PCIB, in its Answer42 filed on 13 April 2000, put up a compulsory counterclaim for damages and attorney’s fees in addition to its averments in its Motion to Dismiss and Reply.
In their Reply43 filed on 12 May 2000, the spouses Marcelo prayed that the status quo be maintained and the foreclosure sale be declared null and void for not complying with the jurisdictional requirement of posting, publication and raffle.
In its Decision44 dated 12 December 2003, the trial court, sustaining the legal presumption of regularity in the performance of Sheriff Ipac’s official duty in the foreclosure proceedings, cited this Court in Philippine National Bank v. International Corporate Bank,45 reiterating that the law does not require that a personal notice of the auction sale be given to the mortgagor.
The RTC affirmed, as well, PCIB’s allegation of laches against spouses Marcelo, stating, among other things, that the action was but a much-delayed afterthought following the spouses Marcelo’s neglect to seek an accurate accounting of their loan obligation and their omission to redeem their properties within the period prescribed by law. Hence, it decreed:
WHEREFORE, premises considered, judgment is hereby rendered DISMISSING the above-entitled complaint for insufficiency of evidence to warrant the reliefs prayed for therein as well as the pecuniary counterclaim of defendant Philippine Commercial International Bank.46
Acting on the spouses Marcelo’s Motion for Reconsideration,47 the trial court issued an Order48 dated 10 March 2004 reversing itself and rendering the extra-judicial foreclosure proceedings null and void for being violative of Act No. 3135.
The trial court, in granting the Motion, submissively agreed with the spouses Marcelo’s suppositions, thus:
All told, the Court agrees with the argument of [Sps. Marcelo] that the provision of law requiring the posting of the notices of sale of a property subject of extra-judicial foreclosure have not been faithfully complied with in the proceedings complained of in the case at bar. By such token, the aforestated extra-judicial foreclosure proceedings must be nullified for having been violative of the law on the matter. If for that reason alone, the Court withdraws its application in the assailed decision of "the legal presumption that the public functionaries involved in the foreclosure proceedings, particularly the sheriff concerned, ‘regularly performed’ their official duties in that specific respect. [par. (m), Sec. 3, Rule 131 of the Revised Rules of Court].491avvphi1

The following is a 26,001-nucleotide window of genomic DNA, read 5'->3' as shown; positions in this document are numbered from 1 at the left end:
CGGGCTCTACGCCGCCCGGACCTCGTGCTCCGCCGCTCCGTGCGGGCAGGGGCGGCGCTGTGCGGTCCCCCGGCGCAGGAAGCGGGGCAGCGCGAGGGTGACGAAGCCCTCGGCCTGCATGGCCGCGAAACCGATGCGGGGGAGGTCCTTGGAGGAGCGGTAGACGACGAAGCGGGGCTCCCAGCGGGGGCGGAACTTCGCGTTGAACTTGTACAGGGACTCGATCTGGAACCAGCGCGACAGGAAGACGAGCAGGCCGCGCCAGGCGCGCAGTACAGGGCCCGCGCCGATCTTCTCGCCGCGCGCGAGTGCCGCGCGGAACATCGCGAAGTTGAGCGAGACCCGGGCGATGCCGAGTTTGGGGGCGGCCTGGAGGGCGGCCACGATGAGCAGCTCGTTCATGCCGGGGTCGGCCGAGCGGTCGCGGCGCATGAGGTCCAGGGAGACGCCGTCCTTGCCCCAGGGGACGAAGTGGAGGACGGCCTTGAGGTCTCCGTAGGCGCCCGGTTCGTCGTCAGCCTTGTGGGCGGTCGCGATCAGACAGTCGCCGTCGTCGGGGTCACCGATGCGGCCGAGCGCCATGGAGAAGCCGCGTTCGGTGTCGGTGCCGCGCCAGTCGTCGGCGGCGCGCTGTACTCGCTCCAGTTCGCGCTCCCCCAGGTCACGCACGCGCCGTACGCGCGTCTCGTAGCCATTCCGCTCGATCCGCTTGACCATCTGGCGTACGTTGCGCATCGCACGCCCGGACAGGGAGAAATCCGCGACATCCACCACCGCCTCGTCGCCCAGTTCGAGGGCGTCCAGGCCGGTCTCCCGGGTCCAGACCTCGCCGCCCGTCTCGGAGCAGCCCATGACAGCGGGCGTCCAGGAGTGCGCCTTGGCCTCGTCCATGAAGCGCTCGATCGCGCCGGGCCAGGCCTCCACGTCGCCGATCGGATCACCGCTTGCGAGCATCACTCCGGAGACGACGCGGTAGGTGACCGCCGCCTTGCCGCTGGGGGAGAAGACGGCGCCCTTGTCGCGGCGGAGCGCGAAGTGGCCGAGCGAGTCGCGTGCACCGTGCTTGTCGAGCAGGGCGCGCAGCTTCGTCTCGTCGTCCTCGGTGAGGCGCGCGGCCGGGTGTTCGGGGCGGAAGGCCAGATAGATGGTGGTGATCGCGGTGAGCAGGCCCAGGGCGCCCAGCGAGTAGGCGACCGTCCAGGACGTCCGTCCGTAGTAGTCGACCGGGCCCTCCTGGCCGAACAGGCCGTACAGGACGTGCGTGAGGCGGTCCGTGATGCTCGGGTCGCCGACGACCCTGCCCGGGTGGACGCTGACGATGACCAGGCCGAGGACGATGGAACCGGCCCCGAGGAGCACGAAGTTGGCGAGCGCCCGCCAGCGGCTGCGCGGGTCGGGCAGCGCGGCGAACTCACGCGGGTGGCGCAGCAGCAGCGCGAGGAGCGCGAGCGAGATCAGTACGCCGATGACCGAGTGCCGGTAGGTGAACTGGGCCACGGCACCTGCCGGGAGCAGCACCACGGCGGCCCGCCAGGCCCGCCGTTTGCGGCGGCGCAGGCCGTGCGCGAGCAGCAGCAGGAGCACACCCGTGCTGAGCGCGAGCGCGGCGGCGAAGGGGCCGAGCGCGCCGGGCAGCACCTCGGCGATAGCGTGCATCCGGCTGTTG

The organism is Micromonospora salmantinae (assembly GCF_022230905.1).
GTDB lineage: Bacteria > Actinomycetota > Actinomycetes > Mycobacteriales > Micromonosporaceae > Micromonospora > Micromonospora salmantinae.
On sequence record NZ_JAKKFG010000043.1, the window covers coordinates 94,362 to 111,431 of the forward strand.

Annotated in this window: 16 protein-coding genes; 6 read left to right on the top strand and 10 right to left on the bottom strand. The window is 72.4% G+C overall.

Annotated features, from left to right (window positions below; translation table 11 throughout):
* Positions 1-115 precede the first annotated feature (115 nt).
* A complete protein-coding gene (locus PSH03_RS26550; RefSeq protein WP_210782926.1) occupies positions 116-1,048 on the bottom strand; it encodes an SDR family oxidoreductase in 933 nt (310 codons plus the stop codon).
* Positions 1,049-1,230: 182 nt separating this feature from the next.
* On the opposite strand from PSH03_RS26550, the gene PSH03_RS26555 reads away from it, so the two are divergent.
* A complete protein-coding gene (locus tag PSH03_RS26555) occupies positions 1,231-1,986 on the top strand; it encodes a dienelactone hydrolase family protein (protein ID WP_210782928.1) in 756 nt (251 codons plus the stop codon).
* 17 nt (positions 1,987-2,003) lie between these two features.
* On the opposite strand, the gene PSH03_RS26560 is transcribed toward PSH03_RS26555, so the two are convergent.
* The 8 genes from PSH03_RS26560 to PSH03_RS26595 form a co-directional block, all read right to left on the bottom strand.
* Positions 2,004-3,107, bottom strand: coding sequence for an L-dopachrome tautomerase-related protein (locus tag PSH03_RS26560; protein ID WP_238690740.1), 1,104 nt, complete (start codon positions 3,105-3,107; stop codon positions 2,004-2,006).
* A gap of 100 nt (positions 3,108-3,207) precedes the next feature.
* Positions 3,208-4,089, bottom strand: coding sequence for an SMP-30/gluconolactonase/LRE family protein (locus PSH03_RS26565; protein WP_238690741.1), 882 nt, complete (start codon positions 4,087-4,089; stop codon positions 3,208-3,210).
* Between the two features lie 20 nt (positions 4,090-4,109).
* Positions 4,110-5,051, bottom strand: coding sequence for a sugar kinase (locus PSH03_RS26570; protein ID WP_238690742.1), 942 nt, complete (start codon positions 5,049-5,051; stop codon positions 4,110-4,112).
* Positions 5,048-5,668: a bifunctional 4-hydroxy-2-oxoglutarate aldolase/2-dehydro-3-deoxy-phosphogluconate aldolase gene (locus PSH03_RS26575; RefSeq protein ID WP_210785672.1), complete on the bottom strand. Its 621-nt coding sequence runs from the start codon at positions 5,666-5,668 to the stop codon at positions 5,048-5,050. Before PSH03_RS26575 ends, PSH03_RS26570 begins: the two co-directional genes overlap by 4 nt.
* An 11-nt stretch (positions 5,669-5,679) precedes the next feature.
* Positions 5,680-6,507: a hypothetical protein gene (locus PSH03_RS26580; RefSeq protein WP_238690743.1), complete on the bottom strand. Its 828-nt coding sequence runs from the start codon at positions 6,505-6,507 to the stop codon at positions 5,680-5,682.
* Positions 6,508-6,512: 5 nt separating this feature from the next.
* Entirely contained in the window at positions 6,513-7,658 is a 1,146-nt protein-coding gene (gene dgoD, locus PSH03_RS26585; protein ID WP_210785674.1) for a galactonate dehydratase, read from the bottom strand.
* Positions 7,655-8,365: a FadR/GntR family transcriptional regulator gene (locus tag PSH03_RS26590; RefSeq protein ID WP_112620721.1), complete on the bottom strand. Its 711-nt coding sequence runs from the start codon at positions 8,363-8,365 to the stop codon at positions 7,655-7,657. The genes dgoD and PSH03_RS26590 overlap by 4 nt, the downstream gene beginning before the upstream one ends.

In pronouncing non-compliance with the publication requirement as necessitated by Act No. 3135, the trial court decreed that the publication of the Notice of Sheriff’s Sale in The Times Newsweekly, being a tabloid with few stale news items, was insufficient to meet the publication requirement of the law, the same having commanded very minimal readership. Hence:
WHEREFORE, premises considered, the aforementioned Motion for Reconsideration submitted by [the spouses Marcelo] vis-à-vis the decision dated 12 December 2003 is hereby GRANTED. Accordingly, the aforesaid decision, particularly its dispositive portion, is hereby set aside and, in lieu thereof, another judgment is hereby rendered declaring null and void the extra-judicial foreclosure proceedings initiated by [respondent] Philippine Commercial International Bank against the properties mortgaged in its favor by spouses Rogelio Marcelo and Milagros Marcelo and all the incidents appurtenant thereto, including the public auction sale conducted, the certificate of sale issued pursuant thereto and the annotation thereof in [the spouses Marcelo] transfer certificates of title.50
Aggrieved, PCIB appealed the above Order to the Court of Appeals on 31 March 2004.51